Self-Repairing Hearts - Scientists Achieve World First
By Clair Weaver, The Sunday Telegraph, August 5, 2007
With the potential to save millions of lives worldwide, Australia's top heart specialists believe they have found a treatment to stop heart disease in its tracks.
The groundbreaking discovery which involves using adult stem cells from patients to repair their own hearts will be revealed today by experts from the Victor Chang Cardiac Research Institute and Sydney's St Vincent's Hospital.
With the ability to repair dead tissue in the heart as well as generate new blood vessels, the treatment is a world-first.
The changes appear to be permanent.
Claiming 17 million lives each year, heart disease is the world's #1 killer.
Accounting for 35% of all deaths in Australia, 50,000 of the 3.5 million sufferers die annually.
In order to release beneficial stem cells from bone marrow into the bloodstream the new treatment involves injecting patients with a hormone to accomplish this task.
The cells restore circulation and create new blood vessels in the heart to boost heart function. Patients are put on a treadmill, and the aerobic activity boosts circulation and the heart rate, encouraging the cells to travel to the heart itself.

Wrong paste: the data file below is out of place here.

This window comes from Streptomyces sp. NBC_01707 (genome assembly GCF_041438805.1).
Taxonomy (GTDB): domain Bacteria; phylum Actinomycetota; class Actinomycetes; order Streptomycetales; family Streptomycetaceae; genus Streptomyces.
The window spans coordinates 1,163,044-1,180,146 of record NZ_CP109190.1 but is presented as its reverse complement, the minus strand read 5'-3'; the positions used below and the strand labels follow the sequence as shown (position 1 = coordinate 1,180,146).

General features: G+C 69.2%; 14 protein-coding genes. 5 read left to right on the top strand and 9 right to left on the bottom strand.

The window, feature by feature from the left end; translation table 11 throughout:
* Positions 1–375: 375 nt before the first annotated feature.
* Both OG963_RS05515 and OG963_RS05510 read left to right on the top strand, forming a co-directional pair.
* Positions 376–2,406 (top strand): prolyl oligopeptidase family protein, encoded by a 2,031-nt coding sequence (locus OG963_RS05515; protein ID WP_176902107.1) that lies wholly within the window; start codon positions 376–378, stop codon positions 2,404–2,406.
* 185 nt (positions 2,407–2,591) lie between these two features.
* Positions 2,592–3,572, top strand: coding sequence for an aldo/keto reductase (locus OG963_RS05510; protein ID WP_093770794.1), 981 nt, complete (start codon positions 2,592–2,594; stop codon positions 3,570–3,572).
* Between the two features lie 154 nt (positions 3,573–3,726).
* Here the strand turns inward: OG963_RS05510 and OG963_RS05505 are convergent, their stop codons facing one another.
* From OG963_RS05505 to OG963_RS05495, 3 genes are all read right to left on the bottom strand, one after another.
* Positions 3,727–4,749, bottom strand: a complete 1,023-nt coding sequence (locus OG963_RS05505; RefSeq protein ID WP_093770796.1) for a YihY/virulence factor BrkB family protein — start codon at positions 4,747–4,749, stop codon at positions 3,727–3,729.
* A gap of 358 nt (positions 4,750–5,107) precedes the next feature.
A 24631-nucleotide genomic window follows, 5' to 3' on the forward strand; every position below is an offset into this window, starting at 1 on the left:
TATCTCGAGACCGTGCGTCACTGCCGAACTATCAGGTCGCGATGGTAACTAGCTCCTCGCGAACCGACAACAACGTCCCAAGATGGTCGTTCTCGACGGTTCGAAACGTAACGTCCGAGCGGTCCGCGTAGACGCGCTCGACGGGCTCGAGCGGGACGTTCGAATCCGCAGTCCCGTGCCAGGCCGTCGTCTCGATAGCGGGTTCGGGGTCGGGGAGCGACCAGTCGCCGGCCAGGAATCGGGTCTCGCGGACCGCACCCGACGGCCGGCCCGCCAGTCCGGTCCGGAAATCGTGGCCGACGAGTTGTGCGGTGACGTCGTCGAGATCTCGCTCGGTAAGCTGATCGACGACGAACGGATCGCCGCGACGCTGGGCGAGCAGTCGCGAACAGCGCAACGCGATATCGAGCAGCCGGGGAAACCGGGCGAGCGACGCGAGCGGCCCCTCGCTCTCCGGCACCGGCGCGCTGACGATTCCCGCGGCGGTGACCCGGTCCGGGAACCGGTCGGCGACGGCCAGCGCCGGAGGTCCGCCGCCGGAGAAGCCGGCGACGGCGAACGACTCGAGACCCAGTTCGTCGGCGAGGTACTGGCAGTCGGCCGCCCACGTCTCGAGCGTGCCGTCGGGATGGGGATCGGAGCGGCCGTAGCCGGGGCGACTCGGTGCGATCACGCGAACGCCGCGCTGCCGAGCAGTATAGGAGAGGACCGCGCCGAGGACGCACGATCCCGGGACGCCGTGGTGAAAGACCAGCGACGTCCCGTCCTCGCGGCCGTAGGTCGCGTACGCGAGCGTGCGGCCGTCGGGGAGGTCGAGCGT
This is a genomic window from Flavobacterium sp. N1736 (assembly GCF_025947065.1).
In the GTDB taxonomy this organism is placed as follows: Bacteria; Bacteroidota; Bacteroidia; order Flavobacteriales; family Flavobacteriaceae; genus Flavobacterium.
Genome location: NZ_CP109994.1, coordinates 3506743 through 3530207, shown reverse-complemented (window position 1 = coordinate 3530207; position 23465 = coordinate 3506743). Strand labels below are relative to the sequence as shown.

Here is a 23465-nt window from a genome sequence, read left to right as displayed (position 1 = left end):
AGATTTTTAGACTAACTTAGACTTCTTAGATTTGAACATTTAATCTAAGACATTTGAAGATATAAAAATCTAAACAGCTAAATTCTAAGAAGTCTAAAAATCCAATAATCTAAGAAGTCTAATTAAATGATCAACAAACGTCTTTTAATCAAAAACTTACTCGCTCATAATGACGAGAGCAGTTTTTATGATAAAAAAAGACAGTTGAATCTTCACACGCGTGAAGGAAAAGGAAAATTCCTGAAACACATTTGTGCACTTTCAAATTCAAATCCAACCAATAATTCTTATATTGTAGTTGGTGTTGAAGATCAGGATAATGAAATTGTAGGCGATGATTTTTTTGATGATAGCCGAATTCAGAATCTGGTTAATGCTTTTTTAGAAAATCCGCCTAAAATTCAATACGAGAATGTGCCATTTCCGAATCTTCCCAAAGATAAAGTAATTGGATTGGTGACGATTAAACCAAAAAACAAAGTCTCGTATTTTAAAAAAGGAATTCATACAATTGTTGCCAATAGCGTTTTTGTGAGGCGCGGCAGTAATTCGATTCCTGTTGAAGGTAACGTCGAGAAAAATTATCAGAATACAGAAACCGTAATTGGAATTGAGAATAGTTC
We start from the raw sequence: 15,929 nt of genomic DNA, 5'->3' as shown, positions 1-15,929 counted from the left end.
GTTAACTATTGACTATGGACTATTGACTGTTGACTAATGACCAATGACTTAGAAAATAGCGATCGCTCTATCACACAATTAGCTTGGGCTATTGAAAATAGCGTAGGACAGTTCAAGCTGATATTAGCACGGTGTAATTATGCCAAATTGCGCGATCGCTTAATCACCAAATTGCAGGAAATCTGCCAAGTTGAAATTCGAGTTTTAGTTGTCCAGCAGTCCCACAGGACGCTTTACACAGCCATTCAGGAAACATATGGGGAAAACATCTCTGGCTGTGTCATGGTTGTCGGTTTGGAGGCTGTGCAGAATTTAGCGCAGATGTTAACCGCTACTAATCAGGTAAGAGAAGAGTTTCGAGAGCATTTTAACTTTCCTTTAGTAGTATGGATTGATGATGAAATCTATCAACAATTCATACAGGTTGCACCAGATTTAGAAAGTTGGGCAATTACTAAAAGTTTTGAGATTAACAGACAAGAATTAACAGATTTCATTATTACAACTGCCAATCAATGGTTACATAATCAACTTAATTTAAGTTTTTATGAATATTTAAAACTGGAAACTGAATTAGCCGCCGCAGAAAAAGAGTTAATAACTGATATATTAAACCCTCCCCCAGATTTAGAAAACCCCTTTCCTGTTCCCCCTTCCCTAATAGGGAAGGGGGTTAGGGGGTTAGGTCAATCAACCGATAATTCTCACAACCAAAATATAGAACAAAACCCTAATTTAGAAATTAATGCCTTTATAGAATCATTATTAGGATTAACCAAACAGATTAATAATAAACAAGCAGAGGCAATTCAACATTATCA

With the ability to protect and rescue struggling heart muscles from death, evidence has also shown the hormone, Granulocyte Colony Stimulating Factor (GCSF) to have positive effects.
The second phase of human trails were initiated last week after passing initial safety tests.
The whole hypothesis was different when the study began a few years ago, making the treatment even more amazing said Professor David Ma, head of blood and stem-cell research at St Vincent's.
"It's given us a new direction to attack the situation."
"Because of the study results ... we have changed our emphasis."
Since the incidence of heart disease is rapidly growing in developing countries such as China and India, and already a massive problem in developed nations such as Great Britain and the U.S., the findings are significant said Professor Ma.
Professor Bob Graham, head of the Victor Chang Cardiac Research Institute, told The Sunday Telegraph early findings were very promising.
Speaking from the US, where he was meeting international specialists last week, Prof Graham said: "At the moment we are restricting it to the most severe patients, but if it works ... hopefully we can broaden it."
"The nice thing about this trial is that the drug is already on the market - although it hasn't been used for this application."
To help after bone marrow transplants and also to help patients recover after chemotherapy, GCSF is commonly used.
Co-coordinating the trial of 40 patients with sever angina is Dr. Sharon Chih, cardiology research fellow at St Vincent's Hospital.
To assess the effectiveness of the treatment, the patients will be checked with MRI scans after three weeks.